Era of smoky French cafes stubbed out

Categories:
· Tobacco control
International:
· Europe
Source:HeraldNet,2008-01-25
Some French protest, but others see it as a good reason to quit.

Nonsmokers reveled. Some smokers grumbled. But others pondered kicking the habit as France's smoking ban went into effect Tuesday with the start of the new year.

Owners of bars, restaurants, nightclubs and cafes, where smoking is now prohibited, worried it would be bad for business.

Newly hung no-smoking signs dotted the entrance and walls of the Cafe Elysees, off Paris' celebrated Champs-Elysees avenue, and staffers bundled up against the cold for sidewalk smoke breaks. Client Pierre Morgon, 22, praised the ban, saying the cafe's clean air allowed him to better appreciate the food.

"Today's filet mignon tastes richer than it did yesterday," the Cafe Elysees regular said with a sly smile.

Morgon, a smoker, said the restrictions would also help motivate him to quit: "There's no way I'll be able to put it off anymore."

Others saw the ban as attack on their rights.

Jean-Pierre Aiglement, a 55-year-old waiter at the Cafe Au Depart in northern Paris, vowed not to be "chased out onto the pavement" by the "stupid law."

"I'll smoke where I please," he said, lighting a cigarette with his morning coffee.

French officials gave smokers a New Year's day reprieve, saying they would only start enforcing the ban today. But many Paris cafes and restaurants had already gone smoke-free.

Eight states in neighboring Germany also launched restrictions on smoking in bars and restaurants, though the measures were generally more flexible than in France.

Under France's ban, those caught lighting up inside face a $93 fine, while owners who turn a blind eye to smoking in their establishments face a $198 fine.

Restaurateurs and cafe personnel say the ban forces them to police their clients, and insist it will slice into their revenues.

"Once they start enforcing the ban, this place will be empty," Aiglement said.

Loic Chardonnay, a 22-year-old waiter at the Cafe Elysees, said he expected business to slow down for several months.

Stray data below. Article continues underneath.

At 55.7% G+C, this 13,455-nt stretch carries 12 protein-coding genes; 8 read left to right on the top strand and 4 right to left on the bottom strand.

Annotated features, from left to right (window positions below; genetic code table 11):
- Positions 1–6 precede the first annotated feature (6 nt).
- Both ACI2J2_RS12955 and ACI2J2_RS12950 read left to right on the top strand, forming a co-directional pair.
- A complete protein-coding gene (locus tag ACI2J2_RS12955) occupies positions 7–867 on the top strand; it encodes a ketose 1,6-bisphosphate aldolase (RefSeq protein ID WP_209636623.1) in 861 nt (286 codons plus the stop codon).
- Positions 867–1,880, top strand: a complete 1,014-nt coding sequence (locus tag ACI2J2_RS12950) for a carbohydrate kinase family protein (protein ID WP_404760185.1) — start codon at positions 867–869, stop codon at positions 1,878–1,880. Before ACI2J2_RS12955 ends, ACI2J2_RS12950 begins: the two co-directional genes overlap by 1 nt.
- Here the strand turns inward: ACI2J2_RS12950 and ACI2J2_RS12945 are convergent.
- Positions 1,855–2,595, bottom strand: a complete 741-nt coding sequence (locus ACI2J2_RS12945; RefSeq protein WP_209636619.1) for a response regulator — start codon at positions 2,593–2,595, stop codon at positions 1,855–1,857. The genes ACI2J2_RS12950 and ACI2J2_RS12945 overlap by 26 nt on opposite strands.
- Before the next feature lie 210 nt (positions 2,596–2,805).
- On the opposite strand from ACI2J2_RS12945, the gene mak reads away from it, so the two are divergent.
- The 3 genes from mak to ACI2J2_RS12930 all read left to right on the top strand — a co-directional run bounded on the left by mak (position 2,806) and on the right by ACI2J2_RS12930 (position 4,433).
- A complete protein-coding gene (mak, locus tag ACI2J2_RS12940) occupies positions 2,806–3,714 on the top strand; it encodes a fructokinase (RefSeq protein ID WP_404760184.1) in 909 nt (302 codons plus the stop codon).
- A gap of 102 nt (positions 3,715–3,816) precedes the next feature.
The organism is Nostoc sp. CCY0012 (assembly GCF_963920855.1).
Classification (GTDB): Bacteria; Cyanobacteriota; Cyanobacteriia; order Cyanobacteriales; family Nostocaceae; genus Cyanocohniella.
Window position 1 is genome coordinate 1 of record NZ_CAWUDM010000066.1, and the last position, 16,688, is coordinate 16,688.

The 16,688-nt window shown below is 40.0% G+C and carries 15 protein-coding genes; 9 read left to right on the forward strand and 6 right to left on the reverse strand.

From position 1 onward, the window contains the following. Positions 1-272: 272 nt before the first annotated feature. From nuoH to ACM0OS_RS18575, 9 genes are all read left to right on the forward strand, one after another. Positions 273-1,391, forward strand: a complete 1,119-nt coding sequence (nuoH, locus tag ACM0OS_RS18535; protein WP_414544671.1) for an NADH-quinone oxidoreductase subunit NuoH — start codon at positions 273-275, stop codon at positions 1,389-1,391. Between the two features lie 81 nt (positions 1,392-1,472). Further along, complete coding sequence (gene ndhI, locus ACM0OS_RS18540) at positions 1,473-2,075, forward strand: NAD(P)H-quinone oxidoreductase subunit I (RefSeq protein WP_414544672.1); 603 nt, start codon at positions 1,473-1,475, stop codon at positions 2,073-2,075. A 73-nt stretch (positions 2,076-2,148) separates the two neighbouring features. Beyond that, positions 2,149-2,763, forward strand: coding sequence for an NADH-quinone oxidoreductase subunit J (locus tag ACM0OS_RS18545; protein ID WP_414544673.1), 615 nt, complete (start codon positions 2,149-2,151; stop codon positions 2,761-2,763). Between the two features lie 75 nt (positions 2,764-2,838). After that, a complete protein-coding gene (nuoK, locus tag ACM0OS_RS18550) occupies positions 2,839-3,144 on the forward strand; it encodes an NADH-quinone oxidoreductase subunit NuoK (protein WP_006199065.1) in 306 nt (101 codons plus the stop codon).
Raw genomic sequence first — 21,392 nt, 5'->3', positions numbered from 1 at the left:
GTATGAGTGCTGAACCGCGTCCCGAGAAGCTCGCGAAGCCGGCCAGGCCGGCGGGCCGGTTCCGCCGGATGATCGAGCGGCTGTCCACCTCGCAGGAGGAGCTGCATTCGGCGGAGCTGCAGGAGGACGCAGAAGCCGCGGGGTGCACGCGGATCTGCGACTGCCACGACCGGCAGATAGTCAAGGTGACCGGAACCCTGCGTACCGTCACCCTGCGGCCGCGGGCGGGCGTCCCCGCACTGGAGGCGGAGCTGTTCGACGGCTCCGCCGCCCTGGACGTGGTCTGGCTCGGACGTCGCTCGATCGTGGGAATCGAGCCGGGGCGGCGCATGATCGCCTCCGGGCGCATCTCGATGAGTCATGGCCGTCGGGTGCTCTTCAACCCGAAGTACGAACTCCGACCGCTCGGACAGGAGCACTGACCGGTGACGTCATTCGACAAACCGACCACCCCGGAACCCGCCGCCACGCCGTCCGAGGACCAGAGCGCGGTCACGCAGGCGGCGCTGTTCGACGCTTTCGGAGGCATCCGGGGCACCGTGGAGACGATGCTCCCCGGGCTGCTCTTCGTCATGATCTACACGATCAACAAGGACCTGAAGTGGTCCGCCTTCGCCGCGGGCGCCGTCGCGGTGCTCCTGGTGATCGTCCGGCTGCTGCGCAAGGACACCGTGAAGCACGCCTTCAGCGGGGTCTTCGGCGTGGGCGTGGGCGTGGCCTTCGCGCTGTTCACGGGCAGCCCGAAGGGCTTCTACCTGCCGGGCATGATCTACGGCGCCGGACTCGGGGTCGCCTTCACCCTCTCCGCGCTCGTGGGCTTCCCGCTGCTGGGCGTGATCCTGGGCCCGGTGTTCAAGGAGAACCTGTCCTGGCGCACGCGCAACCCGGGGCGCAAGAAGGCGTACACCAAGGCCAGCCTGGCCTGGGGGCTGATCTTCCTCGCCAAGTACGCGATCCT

"But it'll pick up once we French get used to it," he predicted, pointing to the success of recent smoking bans in Spain and Italy.

With the ban, France joins the swelling ranks of European countries that have enacted broad anti-smoking restrictions. But for many in this country known for its smoky cafes, cigarettes are an integral part of what it means to be French.

About a quarter of France's 60 million people smoke. The Health Ministry said one in two regular smokers -- or some 66,000 people annually -- dies of smoking-related illness here, and about 5,000 nonsmokers die each year from second-hand smoke.

Last year saw the reinforcement of a long-standing prohibition on smoking in France's work places, schools, airports, hospitals and other "closed and covered" public places such as train stations. Restaurants and other so-called places of conviviality were given an extra 11 months to adapt to the new rules, which allow smoking only inside special sealed chambers.

Restaurateurs have decried the chambers, which they say are prohibitively expensive, and urged more flexibility.

In Germany, a group representing restaurant and bar owners filed a challenge to the country's supreme court against new anti-smoking laws -- which took effect Tuesday in eight states.

American tourist Regina Sauma applauded the European efforts to go smoke-free. Sauma, a New Yorker who often travels to Europe for business, said she did not think the French ban was a threat to Parisian cafe culture.

"There's more to Paris than just smoke," Sauma said as she savored a cigarette on a chilly outdoor terrace.

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